The Rose of Versailles (Berusaiyu no Bara) is both a hilariously overwrought romance and an intriguing example of cross-cultural cross-pollination. Set in 18th century France, the story centers on Oscar Francois de Jarjayes. Her noble father wants a son so desperately, he gives his daughter a man's name and raises her as a boy. An ace swordswoman, an excellent rider and a crack shot, Oscar becomes an officer in the royal guards just in time to accompany Marie Antoinette, who's arriving from Austria to marry the heir to the throne.
In a Western romance-adventure, Oscar would struggle to keep her true identity hidden, as Mulan does. But in Japan, she’s part of continuing line of line of crossdressing anime heroines that includes Princess Knight and Revolutionary Girl Utena. The high society of Versailles swoons over the dashing female officer.
Oscar quickly becomes of the confidante of Antoinette, observing and helping her as she steers her way through court intrigues, love affairs, scandals and political crises. The story spans the 20 years from Antoinette’s arrival in 1769 to the outbreak of French Revolution in 1789.
The Rose of Versailles is an odd mixture of fact and fantasy. Purely invented characters (beginning with Oscar) mingle with historic ones: Antoinette, Axel Von Fersen, Madame du Barry, Louis XV and XVI. Imaginary incidents play against the scandal of the Queen’s Necklace and the storming of the Bastille.
At first, Oscar is utterly devoted to the woman she calls “Lady Antoinette,” admiring her noble heart and delicate feelings. (The Queen is portrayed as kinder, smarter and less frivolous than the historic figure.) But as she becomes aware of the suffering of the common people, Oscar develops a greater affection for France than the Royal family, who are failing in their duty to embody and nurture the country, and joins the nascent Revolution.
The Rose of Versailles began in 1972 as a shojo (girl's) manga by Riyoko Ikeda. Typically, unrequited love, unswerving devotion and fashion are the central themes of the story, enacted against a sort of Classics Comics version of French history. The characters reflect on the depths of their passion while parading around in elaborate, if not particularly accurate, rococo gowns and uniforms.
Although at one point she becomes infatuated with Marie Antoinette's rumored lover, the Swedish count Axel von Fersen, Oscar eventually discovers her real passion is for Andre, her childhood companion and a loyal retainer of the Jarjayes family. Andre fences and rides with Oscar, speaks with her informally and accompanies her everywhere—an improbable degree of familiarity in 18th century France for someone who’s referred to as "the son of a servant."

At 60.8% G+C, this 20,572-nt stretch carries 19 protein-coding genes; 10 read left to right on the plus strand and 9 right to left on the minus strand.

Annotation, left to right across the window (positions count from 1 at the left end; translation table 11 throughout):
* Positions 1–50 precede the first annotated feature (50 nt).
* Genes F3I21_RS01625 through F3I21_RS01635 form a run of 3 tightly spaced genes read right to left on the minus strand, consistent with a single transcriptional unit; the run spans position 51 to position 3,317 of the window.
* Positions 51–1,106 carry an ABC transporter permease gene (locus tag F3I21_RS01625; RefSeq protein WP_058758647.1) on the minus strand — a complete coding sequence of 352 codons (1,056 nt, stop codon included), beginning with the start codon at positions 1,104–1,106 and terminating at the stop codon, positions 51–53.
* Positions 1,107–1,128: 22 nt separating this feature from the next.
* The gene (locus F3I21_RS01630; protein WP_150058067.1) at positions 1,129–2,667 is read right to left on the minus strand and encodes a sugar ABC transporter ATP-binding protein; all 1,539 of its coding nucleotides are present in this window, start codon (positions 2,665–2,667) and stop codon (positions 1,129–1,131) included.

When Andre is shot in the struggles leading up to the Revolution, Oscar announces she wants to marry him. He replies that’s always been his plan and shuts his eyes for the last time. In next episode, Oscar is shot leading her regiment against the garrison defending the Bastille. She expires heroically to the sound of cannons, with sparkling visions of Andre floating before her.
The Versailles of the story is no more French than the Town of Titipu in Gilbert & Sullivan's "The Mikado is Japanese." But it’s unusual - and instructive - to see an occidental setting treated as an exotic backdrop for a Japanese romantic fantasy, paralleling the way Western works of fiction have treated Japan. Anachronisms abound, from the bottled beer Oscar and Andre drink in a grungy Parisian bar to the grand piano Oscar plays exquisitely. And there’s something wonderfully incongruous about characters proclaiming, "France banzai!" instead of "Vivez la France!"
The animation is very limited. Oscar, Andre and Fersen strut about on impossibly skinny legs, like uniformed flamingoes. Directors Osamu Dezaki and Tadao Nagahama repeatedly cut to shots of the women’s oversized eyes—which represent their sensitivity, not a desire to look Western—overflowing with tears. (Enough tears flow in this series to fill the Great Salt Lake.) And in dramatic moments, the characters freeze in manga-style drawings.
The Rose of Versailles makes American daytime soap operas feel restrained, but it scored an enormous hit in Japan. More than 15 million books of the manga have been sold world-wide. In addition to the animated version (1979) and a compilation feature assembled from it, the story was adapted to the stage by the all-female theater troupe Takarazuka, and made into a live action film. Right Stuff has just released the complete series on two-four disc sets, in Japanese with English subtitles.